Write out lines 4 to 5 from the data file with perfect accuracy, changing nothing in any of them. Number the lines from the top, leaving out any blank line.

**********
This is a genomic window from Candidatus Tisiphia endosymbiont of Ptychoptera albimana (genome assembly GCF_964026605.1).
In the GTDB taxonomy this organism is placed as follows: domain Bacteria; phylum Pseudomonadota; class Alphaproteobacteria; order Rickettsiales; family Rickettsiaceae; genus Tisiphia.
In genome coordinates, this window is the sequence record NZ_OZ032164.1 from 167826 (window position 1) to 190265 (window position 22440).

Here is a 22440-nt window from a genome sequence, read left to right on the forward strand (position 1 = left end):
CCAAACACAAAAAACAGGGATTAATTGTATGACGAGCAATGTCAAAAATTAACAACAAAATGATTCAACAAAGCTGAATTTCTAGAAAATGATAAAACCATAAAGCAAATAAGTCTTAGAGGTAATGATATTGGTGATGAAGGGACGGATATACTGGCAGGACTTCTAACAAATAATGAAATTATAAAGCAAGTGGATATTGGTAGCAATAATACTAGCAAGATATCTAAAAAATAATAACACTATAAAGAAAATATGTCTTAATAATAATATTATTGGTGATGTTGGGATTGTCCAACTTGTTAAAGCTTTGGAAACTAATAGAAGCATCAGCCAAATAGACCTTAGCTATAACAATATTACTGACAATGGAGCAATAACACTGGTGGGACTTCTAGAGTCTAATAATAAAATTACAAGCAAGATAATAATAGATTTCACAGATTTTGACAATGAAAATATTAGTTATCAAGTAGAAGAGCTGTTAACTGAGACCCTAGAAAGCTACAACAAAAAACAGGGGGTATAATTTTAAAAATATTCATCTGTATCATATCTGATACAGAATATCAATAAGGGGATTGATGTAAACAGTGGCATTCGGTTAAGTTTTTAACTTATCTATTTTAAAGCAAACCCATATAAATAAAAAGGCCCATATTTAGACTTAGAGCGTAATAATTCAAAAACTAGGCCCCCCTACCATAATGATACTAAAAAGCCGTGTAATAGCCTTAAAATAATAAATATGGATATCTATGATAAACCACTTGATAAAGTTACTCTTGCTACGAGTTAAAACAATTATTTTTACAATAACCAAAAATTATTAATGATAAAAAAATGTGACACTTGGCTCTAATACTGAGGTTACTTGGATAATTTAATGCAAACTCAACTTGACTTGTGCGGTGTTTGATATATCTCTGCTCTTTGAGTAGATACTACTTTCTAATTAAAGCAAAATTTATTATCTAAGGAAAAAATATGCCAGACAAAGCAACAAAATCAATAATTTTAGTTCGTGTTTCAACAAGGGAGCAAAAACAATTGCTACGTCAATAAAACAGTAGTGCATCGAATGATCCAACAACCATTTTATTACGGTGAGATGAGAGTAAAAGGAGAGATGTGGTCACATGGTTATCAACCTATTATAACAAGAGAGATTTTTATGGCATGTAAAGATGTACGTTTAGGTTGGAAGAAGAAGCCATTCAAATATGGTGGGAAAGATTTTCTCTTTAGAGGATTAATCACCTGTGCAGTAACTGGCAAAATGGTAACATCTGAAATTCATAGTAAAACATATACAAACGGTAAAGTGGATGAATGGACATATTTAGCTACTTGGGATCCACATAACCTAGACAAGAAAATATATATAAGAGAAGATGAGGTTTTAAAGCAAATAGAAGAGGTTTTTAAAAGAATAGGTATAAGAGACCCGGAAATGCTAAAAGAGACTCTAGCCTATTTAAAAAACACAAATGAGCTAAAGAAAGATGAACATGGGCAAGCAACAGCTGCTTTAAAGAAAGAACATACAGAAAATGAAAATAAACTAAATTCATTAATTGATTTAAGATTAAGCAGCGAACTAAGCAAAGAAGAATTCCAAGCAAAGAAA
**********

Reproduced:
Here is a 22440-nt window from a genome sequence, read left to right on the forward strand (position 1 = left end):
CCAAACACAAAAAACAGGGATTAATTGTATGACGAGCAATGTCAAAAATTAACAACAAAATGATTCAACAAAGCTGAATTTCTAGAAAATGATAAAACCATAAAGCAAATAAGTCTTAGAGGTAATGATATTGGTGATGAAGGGACGGATATACTGGCAGGACTTCTAACAAATAATGAAATTATAAAGCAAGTGGATATTGGTAGCAATAATACTAGCAAGATATCTAAAAAATAATAACACTATAAAGAAAATATGTCTTAATAATAATATTATTGGTGATGTTGGGATTGTCCAACTTGTTAAAGCTTTGGAAACTAATAGAAGCATCAGCCAAATAGACCTTAGCTATAACAATATTACTGACAATGGAGCAATAACACTGGTGGGACTTCTAGAGTCTAATAATAAAATTACAAGCAAGATAATAATAGATTTCACAGATTTTGACAATGAAAATATTAGTTATCAAGTAGAAGAGCTGTTAACTGAGACCCTAGAAAGCTACAACAAAAAACAGGGGGTATAATTTTAAAAATATTCATCTGTATCATATCTGATACAGAATATCAATAAGGGGATTGATGTAAACAGTGGCATTCGGTTAAGTTTTTAACTTATCTATTTTAAAGCAAACCCATATAAATAAAAAGGCCCATATTTAGACTTAGAGCGTAATAATTCAAAAACTAGGCCCCCCTACCATAATGATACTAAAAAGCCGTGTAATAGCCTTAAAATAATAAATATGGATATCTATGATAAACCACTTGATAAAGTTACTCTTGCTACGAGTTAAAACAATTATTTTTACAATAACCAAAAATTATTAATGATAAAAAAATGTGACACTTGGCTCTAATACTGAGGTTACTTGGATAATTTAATGCAAACTCAACTTGACTTGTGCGGTGTTTGATATATCTCTGCTCTTTGAGTAGATACTACTTTCTAATTAAAGCAAAATTTATTATCTAAGGAAAAAATATGCCAGACAAAGCAACAAAATCAATAATTTTAGTTCGTGTTTCAACAAGGGAGCAAAAACAATTGCTACGTCAATAAAACAGTAGTGCATCGAATGATCCAACAACCATTTTATTACGGTGAGATGAGAGTAAAAGGAGAGATGTGGTCACATGGTTATCAACCTATTATAACAAGAGAGATTTTTATGGCATGTAAAGATGTACGTTTAGGTTGGAAGAAGAAGCCATTCAAATATGGTGGGAAAGATTTTCTCTTTAGAGGATTAATCACCTGTGCAGTAACTGGCAAAATGGTAACATCTGAAATTCATAGTAAAACATATACAAACGGTAAAGTGGATGAATGGACATATTTAGCTACTTGGGATCCACATAACCTAGACAAGAAAATATATATAAGAGAAGATGAGGTTTTAAAGCAAATAGAAGAGGTTTTTAAAAGAATAGGTATAAGAGACCCGGAAATGCTAAAAGAGACTCTAGCCTATTTAAAAAACACAAATGAGCTAAAGAAAGATGAACATGGGCAAGCAACAGCTGCTTTAAAGAAAGAACATACAGAAAATGAAAATAAACTAAATTCATTAATTGATTTAAGATTAAGCAGCGAACTAAGCAAAGAAGAATTCCAAGCAAAGAAA